A big crowd turned up at the official opening of Kilmallock’s footbridge and gave a big wave on a windy Friday morning in the aftermath of Storm Callum
PARTS of the historic town wall in Kilmallock are visible for the first time in generations.
Limerick City and County Council lead a project to conserve more than 500 metres of the west wall and create a walkway along the route. It allows locals and visitors to experience the wall for the first time.
Up until now it was on private property.
Kilmallock was an important Norman town and was at the centre of Ireland’s political development from the 13th through to the 17th centuries, a history that is evident through the rich architectural heritage and national monuments. The original circuit of the town’s defences was 1,700 metres and of this about 1,200 metres remains standing.
The four national monuments in State ownership are King’s Castle (15th century), Stone Mansion (16th century), Collegiate Church (13th century) and the Dominican Priory (late 13th century).
What makes this project unique is that visitors to the west wall walkway will be seeing the same landscape as those centuries ago, as Kilmallock has never really expanded outside its original walled boundary. To enhance the town even further, the new pedestrian bridge was officially opened on Friday.
It provides a greatly improved link from the town and hugely increased safety to the recently developed riverside walk.
Overall cost of the west wall walkway and footbridge amounted to almost €900,000, with funding from the Department of Culture, Heritage and the Gaeltacht, the Irish Walled Towns Network, Rural Economic Development Zone, Hinterland, and council own funds.
Cathaoirleach of Cappamore-Kilmallock municipal district, Eddie Ryan cut the ribbon on the bridge, alongside Minister Patrick O’Donovan.
“Kilmallock has a long and rich history and today we see that history becoming more accessible to a lot more people with the official opening of the west wall walkway, which is just under 500 metres in length. It is set to become a new thoroughfare for Kilmallock, providing a wonderful amenity to residents and visitors alike. The people of Kilmallock value their heritage and know that it makes the town unique, beautiful and magical and the town wall is central to that vision,” said Cllr Ryan.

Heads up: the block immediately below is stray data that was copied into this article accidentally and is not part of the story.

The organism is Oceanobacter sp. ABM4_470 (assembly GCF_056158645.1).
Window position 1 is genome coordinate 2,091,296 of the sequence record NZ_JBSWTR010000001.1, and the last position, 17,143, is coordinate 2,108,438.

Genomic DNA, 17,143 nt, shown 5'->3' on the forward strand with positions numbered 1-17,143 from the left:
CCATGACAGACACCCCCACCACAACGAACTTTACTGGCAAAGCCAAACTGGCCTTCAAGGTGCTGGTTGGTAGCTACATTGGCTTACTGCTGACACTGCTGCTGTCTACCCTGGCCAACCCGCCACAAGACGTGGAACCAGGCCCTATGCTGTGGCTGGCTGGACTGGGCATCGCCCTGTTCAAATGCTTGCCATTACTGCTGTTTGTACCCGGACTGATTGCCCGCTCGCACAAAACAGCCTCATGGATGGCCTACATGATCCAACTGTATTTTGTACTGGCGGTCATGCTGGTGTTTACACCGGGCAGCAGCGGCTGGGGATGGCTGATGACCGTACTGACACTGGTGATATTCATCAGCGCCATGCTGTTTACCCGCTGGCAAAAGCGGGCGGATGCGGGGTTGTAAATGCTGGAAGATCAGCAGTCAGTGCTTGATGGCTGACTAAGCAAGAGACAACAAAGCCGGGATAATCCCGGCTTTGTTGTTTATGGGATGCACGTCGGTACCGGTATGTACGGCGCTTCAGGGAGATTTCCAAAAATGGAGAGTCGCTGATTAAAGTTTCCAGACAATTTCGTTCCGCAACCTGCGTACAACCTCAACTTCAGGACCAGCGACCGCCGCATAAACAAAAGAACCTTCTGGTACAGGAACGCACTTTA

Minister O’Donovan said it is “a great day for Kilmallock, especially for the people of the town and surrounding areas”.
“Over the past number of years, there has been a massive metamorphosis in Kilmallock, with a huge amount of projects finished or nearing completion. The ideas have come from the bottom up and facilitated by the government. There has been a new fire station, courthouse, library, new primary and secondary schools, sewage treatment plant and now a new pedestrian bridge and a new walkway by the wall.
“There is more to be done such as with the medieval mansion in the town. I know the contribution that building can make into the future, as much as it made in the past. Over the last number of years we have been developing a rural strategy for our towns and villages and it is out of that, that some funding will be secured for projects in Kilmallock,” said Minister O’Donovan.
Sean Coughlan, director of support services, highlighted the contribution of the council’s architect Sarah McCutcheon.
“Her passion and drive to have the walls of Kilmallock preserved for generations to come has almost single-handedly guaranteed the completion of the project,” said Mr Coughlan.